Thoughts of a Writer

Crying from Things That Have Never Actually Happened

A King is brought the news that his son has fallen in battle. A mother whispers those much-needed words just before she flicks off the lights for the night. A furnace spells imminent doom as it threatens to melt the eyebrows off of best friends, Woody and Buzz.

We have all cried from experiencing events that never happened.

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What is this bizarre power? What is it in a spirit or brain that triggers such intense emotion for fictional characters? I love considering this idea. Grappling with emotional intensity is one of my favorite aspects of fiction.

Great writers of a medium can bring forth the waterworks regularly. As difficult as the execution may be, it’s not rocket science to understand. Anyone with experience reading, writing, or watching fiction should be able to readily identify the sequence needed to cause misty eye syndrome:

  • You learn about a character. You get some background.
  • This helps you to care about, or hopefully even relate to, the character.
  • Then something happens. Tragic, joyous or simple, it doesn’t matter. By this point, if the character feels it, then we’ll feel it too.

Sometimes it takes a whole book, movie or screenplay, but eventually we’ll get that catharsis. Again, not quite that easy for the writer to accomplish, although generally—formulaically—predictable.

But none of this quite settles the discussion like I’d like it to. I want to go one step further in my appreciation for fiction.

The Golden Thread

Based on a true story.

That descriptor is everywhere, from book covers to movie posters. Why only “based” on the true story, though? Why can’t we just experience the story in its pure form?

A few obvious reasons could be to blame. Maybe original events weren’t filmed. Maybe no one recorded the actual dialogue. Maybe some plot items need conjectures to fill gaps in information.

More importantly than all of those things, however, the two words “based on” give writers the chance to perfect a story.

What do I mean here when I say “perfect”? In this case, I use perfect as the verb to describe the process of improving upon the true story for the sake of effect. (Is it offensive, or wrong, to say that a true story can be improved upon? Maybe, I dunno.) Writers use fictional fragments—large and small—invaluably woven into many true stories in order to connect the parts of an incident more effectively for the audience. It can be the golden thread of any story, holding it together and drawing focus and appreciation to targeted parts of the overall work.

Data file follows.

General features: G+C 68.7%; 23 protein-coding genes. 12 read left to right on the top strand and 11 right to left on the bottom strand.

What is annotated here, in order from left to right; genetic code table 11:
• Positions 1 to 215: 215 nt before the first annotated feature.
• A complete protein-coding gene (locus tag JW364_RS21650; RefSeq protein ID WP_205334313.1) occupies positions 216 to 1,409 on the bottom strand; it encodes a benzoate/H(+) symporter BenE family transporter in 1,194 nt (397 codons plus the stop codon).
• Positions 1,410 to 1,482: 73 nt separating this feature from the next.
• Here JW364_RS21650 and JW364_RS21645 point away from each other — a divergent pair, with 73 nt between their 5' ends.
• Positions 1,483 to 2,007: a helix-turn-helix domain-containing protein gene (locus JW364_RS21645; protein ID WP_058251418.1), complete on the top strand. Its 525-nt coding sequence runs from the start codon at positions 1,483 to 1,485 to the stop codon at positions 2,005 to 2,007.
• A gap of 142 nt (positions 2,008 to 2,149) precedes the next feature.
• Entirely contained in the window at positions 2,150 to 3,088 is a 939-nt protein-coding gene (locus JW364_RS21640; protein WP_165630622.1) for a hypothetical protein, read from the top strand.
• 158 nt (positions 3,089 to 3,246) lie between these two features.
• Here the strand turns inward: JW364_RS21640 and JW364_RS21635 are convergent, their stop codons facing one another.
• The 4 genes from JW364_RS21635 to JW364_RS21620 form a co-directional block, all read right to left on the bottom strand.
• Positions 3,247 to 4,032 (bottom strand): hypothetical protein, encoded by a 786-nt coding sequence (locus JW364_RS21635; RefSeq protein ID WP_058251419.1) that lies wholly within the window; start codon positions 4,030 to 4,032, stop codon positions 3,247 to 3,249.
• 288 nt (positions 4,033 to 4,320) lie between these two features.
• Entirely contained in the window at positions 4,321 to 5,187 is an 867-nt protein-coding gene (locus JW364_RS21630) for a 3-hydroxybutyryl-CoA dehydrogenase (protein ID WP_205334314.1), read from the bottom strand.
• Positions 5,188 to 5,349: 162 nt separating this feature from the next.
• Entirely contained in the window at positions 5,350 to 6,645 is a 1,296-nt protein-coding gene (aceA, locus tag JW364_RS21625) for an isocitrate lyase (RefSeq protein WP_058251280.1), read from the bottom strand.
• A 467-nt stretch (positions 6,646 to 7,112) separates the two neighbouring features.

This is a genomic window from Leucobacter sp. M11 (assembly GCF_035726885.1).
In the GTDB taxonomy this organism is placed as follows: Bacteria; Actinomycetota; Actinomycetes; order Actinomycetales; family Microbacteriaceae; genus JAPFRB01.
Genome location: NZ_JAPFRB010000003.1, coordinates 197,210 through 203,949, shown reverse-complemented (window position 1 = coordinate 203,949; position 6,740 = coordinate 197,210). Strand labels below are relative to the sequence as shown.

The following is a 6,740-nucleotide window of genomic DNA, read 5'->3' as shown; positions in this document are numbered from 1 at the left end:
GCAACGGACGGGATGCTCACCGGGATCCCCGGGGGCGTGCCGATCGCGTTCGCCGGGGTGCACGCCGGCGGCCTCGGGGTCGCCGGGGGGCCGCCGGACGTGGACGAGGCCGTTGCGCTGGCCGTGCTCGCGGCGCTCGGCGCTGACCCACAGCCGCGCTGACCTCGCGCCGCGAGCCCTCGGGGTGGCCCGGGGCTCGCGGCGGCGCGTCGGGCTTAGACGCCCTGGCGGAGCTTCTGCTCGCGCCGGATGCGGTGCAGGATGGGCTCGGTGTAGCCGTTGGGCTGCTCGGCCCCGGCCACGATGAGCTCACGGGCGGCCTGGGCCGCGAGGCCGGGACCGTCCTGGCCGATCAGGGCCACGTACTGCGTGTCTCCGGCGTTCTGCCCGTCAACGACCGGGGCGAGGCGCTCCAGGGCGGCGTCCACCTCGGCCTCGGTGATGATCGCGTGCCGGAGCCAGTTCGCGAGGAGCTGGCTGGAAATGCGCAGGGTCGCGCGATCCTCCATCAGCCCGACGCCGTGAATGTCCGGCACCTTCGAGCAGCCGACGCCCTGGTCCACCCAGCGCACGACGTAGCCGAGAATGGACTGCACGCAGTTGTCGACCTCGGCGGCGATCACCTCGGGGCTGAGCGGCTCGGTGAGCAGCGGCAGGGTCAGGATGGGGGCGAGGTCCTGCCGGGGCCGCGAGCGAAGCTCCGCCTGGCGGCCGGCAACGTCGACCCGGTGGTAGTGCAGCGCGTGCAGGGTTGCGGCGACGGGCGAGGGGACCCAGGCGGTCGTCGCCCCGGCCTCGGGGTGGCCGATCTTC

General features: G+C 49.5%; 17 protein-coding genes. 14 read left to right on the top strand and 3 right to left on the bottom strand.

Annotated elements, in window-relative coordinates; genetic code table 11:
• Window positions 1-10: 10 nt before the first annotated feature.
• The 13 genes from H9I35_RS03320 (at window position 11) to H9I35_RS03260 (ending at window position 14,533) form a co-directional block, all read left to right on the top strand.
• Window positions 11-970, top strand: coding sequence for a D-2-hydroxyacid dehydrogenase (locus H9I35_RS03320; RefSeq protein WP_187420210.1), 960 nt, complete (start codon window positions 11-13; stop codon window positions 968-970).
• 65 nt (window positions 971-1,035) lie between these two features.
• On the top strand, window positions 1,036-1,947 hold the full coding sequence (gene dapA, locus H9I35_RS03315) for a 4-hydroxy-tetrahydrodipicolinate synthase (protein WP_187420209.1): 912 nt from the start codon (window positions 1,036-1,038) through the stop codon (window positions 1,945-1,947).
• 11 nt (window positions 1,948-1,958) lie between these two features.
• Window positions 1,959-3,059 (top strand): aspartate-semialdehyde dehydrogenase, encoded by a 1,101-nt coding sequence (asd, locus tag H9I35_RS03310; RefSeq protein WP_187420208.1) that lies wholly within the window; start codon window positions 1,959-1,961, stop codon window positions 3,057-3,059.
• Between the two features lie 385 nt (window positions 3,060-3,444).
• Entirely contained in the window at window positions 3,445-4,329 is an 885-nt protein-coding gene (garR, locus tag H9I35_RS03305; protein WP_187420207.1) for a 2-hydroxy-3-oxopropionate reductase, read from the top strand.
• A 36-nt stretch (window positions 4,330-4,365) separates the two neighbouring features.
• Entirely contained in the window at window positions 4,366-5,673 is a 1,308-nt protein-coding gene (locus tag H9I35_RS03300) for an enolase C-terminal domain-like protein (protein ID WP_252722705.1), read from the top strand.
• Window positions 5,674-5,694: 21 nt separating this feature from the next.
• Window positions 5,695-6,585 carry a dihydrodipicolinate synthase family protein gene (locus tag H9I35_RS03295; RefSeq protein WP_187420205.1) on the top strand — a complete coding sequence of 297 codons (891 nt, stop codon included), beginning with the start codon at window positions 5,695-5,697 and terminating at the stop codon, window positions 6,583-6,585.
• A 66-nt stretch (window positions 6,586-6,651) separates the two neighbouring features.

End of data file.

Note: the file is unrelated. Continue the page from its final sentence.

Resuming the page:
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It’s not rare. These days, the twining of fiction and nonfiction has become the norm when it comes to “true stories.” Simply put, it’s a necessity for shaping a narrative into a viable, profitable mechanism. A story being told must loosely resemble the arc of the stories that people have grown to expect—a build-up, followed by a conflict, stamped for approval by a resolution (usually a happy one).

This all leads to a rhetorical question that I’d like to ask, just for transition’s sake:
Can the golden thread of fiction be used as the primary component of the entire work, instead of just the complement?

Of course it can. That’s called a work of fiction, ladies and gentlemen.

The thing about this golden thread is that—in the realm of threads—it’s perfect. It can be anything as needed, like the Wild card in Uno. (Check that off the analogy list.) The golden thread can be toyed with endlessly, finally forming the exact sequence of letters and scenes as the author intended. The hatched together work is comprised of characters doing exactly what the creator wants them to, at exactly the right moment.

Ideal pace.

Ideal balance of tone.

Ideal combination of characters.

As a writer, nothing needs to be held back anymore. For the perfect emotional peak, for the ultimate situation and for the supreme solution to the insurmountable obstacle, you’ll need all the golden thread you can use.

Within fiction’s capacity is the ability bring all ideal elements together. That’s why I’ve never kicked my addiction. That’s why, as a full-grown man, tears are not an irregular feeling to me.  I’m always on the hunt for that next gripping, emotional roller coaster. Fantasy, magical realism, coming of age, romance, sci-fi—all of it. Fiction fuels me.

Like many of you, it’s what I live for. I don’t expect that to change anytime in this life.

Go forth and read, my minions.

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